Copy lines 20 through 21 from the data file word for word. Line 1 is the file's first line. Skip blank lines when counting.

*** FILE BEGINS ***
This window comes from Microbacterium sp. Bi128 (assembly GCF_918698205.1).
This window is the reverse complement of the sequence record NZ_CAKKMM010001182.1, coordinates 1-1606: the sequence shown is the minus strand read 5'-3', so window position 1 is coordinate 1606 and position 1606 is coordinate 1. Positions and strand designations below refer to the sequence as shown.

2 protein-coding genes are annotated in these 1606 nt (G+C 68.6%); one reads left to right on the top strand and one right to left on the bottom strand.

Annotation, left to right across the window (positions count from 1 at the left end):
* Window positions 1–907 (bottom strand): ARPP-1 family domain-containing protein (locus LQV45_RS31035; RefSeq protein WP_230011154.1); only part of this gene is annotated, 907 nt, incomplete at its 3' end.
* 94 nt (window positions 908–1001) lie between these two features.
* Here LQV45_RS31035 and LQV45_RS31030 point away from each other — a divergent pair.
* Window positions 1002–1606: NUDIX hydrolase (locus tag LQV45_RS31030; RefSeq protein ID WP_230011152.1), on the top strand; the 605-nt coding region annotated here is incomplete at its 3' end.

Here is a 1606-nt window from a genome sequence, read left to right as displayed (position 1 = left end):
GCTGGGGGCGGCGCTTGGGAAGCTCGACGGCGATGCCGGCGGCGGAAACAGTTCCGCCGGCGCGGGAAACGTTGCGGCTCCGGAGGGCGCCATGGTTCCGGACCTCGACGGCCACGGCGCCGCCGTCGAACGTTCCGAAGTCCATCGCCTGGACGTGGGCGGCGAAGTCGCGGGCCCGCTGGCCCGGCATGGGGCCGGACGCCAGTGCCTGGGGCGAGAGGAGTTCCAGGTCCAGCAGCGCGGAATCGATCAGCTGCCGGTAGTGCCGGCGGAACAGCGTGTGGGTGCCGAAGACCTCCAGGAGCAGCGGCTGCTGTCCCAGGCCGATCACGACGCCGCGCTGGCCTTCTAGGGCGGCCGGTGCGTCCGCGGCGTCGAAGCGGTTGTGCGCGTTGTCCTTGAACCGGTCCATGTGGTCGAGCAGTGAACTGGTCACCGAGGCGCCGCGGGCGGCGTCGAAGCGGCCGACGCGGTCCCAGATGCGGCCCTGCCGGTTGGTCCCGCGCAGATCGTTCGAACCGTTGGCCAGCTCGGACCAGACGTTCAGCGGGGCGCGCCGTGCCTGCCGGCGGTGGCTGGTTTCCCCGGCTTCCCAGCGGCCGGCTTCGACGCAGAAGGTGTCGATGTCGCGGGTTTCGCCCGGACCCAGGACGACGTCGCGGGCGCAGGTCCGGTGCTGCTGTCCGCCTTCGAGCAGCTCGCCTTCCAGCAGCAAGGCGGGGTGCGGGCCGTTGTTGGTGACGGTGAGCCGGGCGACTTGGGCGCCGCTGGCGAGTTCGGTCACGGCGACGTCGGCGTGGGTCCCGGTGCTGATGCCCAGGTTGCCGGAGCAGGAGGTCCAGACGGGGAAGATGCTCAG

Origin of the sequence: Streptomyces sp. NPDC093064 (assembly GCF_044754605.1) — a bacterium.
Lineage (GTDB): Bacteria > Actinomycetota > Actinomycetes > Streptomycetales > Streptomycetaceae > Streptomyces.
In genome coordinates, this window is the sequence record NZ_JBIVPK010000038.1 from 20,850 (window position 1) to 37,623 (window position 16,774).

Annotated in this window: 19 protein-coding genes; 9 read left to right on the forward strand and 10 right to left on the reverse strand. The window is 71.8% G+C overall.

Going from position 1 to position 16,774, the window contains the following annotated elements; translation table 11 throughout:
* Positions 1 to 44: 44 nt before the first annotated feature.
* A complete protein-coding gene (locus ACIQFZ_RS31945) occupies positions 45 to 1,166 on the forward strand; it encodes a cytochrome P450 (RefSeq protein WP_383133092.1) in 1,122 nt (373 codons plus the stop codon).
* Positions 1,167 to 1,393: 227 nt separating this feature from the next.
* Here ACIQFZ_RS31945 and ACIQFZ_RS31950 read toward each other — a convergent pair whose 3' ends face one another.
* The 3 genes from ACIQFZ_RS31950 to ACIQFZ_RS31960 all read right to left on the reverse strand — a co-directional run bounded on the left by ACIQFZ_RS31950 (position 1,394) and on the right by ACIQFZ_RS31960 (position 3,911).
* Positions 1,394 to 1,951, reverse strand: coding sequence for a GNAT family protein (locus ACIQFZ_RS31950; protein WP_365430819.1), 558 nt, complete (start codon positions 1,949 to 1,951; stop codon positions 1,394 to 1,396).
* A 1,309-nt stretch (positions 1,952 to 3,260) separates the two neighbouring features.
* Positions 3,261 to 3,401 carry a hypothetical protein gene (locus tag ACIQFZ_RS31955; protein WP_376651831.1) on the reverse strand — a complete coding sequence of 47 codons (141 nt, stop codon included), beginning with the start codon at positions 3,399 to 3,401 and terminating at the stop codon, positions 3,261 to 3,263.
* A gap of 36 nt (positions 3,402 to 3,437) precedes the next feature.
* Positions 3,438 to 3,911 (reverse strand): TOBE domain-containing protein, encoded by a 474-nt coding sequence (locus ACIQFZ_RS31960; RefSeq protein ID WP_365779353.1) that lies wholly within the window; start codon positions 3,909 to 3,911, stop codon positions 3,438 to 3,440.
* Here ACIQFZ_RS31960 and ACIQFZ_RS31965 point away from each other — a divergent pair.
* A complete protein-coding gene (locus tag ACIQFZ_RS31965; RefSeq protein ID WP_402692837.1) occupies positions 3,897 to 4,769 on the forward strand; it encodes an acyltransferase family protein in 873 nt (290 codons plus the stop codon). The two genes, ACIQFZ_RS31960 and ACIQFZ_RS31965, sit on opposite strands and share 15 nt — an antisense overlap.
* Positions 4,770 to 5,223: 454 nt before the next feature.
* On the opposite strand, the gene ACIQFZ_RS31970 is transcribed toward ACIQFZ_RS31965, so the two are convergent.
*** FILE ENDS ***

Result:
* The 3 genes from ACIQFZ_RS31950 to ACIQFZ_RS31960 all read right to left on the reverse strand — a co-directional run bounded on the left by ACIQFZ_RS31950 (position 1,394) and on the right by ACIQFZ_RS31960 (position 3,911).
* Positions 1,394 to 1,951, reverse strand: coding sequence for a GNAT family protein (locus ACIQFZ_RS31950; protein WP_365430819.1), 558 nt, complete (start codon positions 1,949 to 1,951; stop codon positions 1,394 to 1,396).